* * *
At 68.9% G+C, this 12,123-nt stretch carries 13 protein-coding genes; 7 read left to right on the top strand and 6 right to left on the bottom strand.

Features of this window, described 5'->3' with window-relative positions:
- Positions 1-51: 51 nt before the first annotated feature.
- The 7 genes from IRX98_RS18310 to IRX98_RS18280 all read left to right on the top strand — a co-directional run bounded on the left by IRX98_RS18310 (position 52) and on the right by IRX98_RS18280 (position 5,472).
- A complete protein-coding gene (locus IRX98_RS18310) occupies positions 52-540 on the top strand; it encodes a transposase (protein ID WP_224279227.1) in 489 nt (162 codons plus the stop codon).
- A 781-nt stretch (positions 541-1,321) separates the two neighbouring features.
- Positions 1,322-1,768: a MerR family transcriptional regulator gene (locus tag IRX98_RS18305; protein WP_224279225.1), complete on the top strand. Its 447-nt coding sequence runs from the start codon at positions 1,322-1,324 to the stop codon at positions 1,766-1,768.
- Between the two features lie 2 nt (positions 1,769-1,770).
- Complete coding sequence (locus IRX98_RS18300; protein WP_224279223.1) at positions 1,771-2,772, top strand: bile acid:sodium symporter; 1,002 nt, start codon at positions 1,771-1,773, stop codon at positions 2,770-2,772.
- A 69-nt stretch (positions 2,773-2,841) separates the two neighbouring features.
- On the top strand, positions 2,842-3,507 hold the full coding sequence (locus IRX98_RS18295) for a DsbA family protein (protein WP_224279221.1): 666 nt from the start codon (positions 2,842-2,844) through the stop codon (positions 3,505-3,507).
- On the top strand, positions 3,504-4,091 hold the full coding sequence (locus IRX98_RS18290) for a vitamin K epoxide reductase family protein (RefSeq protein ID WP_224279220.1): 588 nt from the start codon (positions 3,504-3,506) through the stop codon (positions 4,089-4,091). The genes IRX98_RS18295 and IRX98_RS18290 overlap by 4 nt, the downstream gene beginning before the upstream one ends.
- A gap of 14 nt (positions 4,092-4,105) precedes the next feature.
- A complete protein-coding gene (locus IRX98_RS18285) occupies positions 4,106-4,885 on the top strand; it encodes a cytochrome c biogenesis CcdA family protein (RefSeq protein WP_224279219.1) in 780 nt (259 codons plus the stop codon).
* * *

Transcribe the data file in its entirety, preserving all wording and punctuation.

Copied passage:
At 68.9% G+C, this 12,123-nt stretch carries 13 protein-coding genes; 7 read left to right on the top strand and 6 right to left on the bottom strand.

Features of this window, described 5'->3' with window-relative positions:
- Positions 1-51: 51 nt before the first annotated feature.
- The 7 genes from IRX98_RS18310 to IRX98_RS18280 all read left to right on the top strand — a co-directional run bounded on the left by IRX98_RS18310 (position 52) and on the right by IRX98_RS18280 (position 5,472).
- A complete protein-coding gene (locus IRX98_RS18310) occupies positions 52-540 on the top strand; it encodes a transposase (protein ID WP_224279227.1) in 489 nt (162 codons plus the stop codon).
- A 781-nt stretch (positions 541-1,321) separates the two neighbouring features.
- Positions 1,322-1,768: a MerR family transcriptional regulator gene (locus tag IRX98_RS18305; protein WP_224279225.1), complete on the top strand. Its 447-nt coding sequence runs from the start codon at positions 1,322-1,324 to the stop codon at positions 1,766-1,768.
- Between the two features lie 2 nt (positions 1,769-1,770).
- Complete coding sequence (locus IRX98_RS18300; protein WP_224279223.1) at positions 1,771-2,772, top strand: bile acid:sodium symporter; 1,002 nt, start codon at positions 1,771-1,773, stop codon at positions 2,770-2,772.
- A 69-nt stretch (positions 2,773-2,841) separates the two neighbouring features.
- On the top strand, positions 2,842-3,507 hold the full coding sequence (locus IRX98_RS18295) for a DsbA family protein (protein WP_224279221.1): 666 nt from the start codon (positions 2,842-2,844) through the stop codon (positions 3,505-3,507).
- On the top strand, positions 3,504-4,091 hold the full coding sequence (locus IRX98_RS18290) for a vitamin K epoxide reductase family protein (RefSeq protein ID WP_224279220.1): 588 nt from the start codon (positions 3,504-3,506) through the stop codon (positions 4,089-4,091). The genes IRX98_RS18295 and IRX98_RS18290 overlap by 4 nt, the downstream gene beginning before the upstream one ends.
- A gap of 14 nt (positions 4,092-4,105) precedes the next feature.
- A complete protein-coding gene (locus IRX98_RS18285) occupies positions 4,106-4,885 on the top strand; it encodes a cytochrome c biogenesis CcdA family protein (RefSeq protein WP_224279219.1) in 780 nt (259 codons plus the stop codon).